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Category Archives: Religion

Orientation and action

The case of Gordon College (via) in Massachusetts, which propounds a traditional Christian view of homosexuality with a rather less traditional coda of sympathy, puts into sharp relief the “orientation is not sinful, acts are” position. The policy of Gordon College is: The orientation/action distinction has two major problems with it. First, it sets up an utterly […]

The good people syndrome

I doubt that there is any more corrupting element in contemporary public debate than the good people syndrome: talking heads who say things, not because they have any knowledge or understanding, but because it is what good people say. There are forms of it on a wide range of issues, and on all sides of politics, but it seems unlikely […]

The eternal now of conservatism (3)

In my previous two posts, I looked at pieces by two conservatives–James Livingstone on gender and soldiering and Justice O’Scannlain on gender and marriage–who both imagine they are basing their reasoning on history and verities of human nature when they are doing nothing of the kind. Sodom and genocide In his 2013 lecture, Justice O’Scannlain alludes to the work of […]

The eternal now of conservatism (1)

In a paper on how to reliably measure political (i.e. economic and social) conservatism, psychologist Jim Everett makes a useful distinction: authoritarianism and conservatism are distinct because authoritarianism focuses on aversion to difference across space (i.e. diversity of people and beliefs at the present time), while conservatism reflects aversion to difference over time (i.e. change). As […]

What a difference framing makes

The current turmoil in the Middle East is, amongst other things, one long vindication of Zionism. Given that, to many folk, Zionism has no meaning other than “Israelis being nasty to Palestinians”, some explanation is in order. European Zionism Zionism was founded by Viennese journalist Theodore Herzl (1860-1904). Observing the trial of French officer Alfred Dreyfus and the rampant Jew-hatred in […]

Ahistorical pomposity and gnostic sneering: why academics write deep crap about “neoliberalism”

Humanities and social science academics write a remarkable amount of nonsense about “neoliberalism”, typically understanding neither the reasons for the general shift in public policy nor the motivations and ideas behind it. A nice example of such nonsense is provided in a post by philosopher Robin James: neoliberals think everything in the universe works like a […]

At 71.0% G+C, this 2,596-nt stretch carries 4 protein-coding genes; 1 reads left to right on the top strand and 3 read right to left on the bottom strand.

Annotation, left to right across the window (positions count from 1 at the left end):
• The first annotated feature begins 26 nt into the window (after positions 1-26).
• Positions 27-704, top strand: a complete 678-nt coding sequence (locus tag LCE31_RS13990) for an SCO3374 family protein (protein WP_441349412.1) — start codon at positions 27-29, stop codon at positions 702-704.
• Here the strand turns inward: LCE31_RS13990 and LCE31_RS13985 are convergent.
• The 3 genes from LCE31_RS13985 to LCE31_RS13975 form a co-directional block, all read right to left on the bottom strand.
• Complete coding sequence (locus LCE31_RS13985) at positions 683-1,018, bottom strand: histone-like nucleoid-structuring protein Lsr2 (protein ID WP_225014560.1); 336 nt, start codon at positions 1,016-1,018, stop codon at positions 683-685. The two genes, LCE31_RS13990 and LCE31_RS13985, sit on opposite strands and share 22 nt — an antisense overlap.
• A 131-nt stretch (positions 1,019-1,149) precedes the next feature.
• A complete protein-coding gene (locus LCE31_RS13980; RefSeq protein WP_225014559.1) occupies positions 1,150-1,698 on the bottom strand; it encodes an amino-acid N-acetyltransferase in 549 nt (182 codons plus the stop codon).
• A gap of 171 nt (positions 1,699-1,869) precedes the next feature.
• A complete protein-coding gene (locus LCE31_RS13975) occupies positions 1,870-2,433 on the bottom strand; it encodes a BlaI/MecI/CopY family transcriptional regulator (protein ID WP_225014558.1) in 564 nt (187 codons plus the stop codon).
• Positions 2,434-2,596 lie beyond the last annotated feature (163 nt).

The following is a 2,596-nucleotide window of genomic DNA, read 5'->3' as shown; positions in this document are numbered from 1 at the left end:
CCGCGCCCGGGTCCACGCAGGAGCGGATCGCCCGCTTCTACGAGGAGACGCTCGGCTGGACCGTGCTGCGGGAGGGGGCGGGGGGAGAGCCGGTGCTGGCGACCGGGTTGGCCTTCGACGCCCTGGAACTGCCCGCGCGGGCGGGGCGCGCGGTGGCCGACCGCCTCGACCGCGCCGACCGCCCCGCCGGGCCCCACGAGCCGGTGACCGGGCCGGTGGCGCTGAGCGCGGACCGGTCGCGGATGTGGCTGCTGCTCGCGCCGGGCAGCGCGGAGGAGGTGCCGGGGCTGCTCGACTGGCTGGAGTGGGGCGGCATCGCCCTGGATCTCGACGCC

Gee, can I be a Guardian pundit?

A US former special ops officer argues that ISIS is just using tactics (via) that al-Qaeda had previously used, which work against Arab forces, but not Western ones: AQI/ISIL quickly learned to never use these tactics on the Americans. They regretted it in 2005 when they carried out a complex multi-prong attack on Abu Ghuraib prison – it […]

On not seeing the Middle East

Two now well-established anti-Israel lines of rhetoric are that the Jewish State is “Nazi-like” (Zionism=Nazism) and the Jewish State is “an apartheid state“. What these lines of rhetoric have in common is that they attack Israel invoking comparisons which resonate in the West and Western political rhetoric, invoking comparisons which have no specific connection to […]

ISIS, ibn Khaldun and patterns in history

One of the benefits of reading Ira Lapidus’s A History of Islamic Societies (which I review here and here) is understanding how much Islamic history shows recurring patterns. For example, how conflict between modernisers (we should learn from others), traditionalists (we should practice the religion as it is handed down to us) and reformists (we need to recover the purity of original Islam) is a […]

Marriage is about …

A common argument against same-sex marriage is that marriage is “about” children. Or that the purpose of marriage is the raising of children. Or some similar claim. Conservative philosopher Keith Burgess-Jackson rebuts a certain class of arguments against the claim that marriage is “about” children here. But the claim he defends–that marriage is about children–strips marriage […]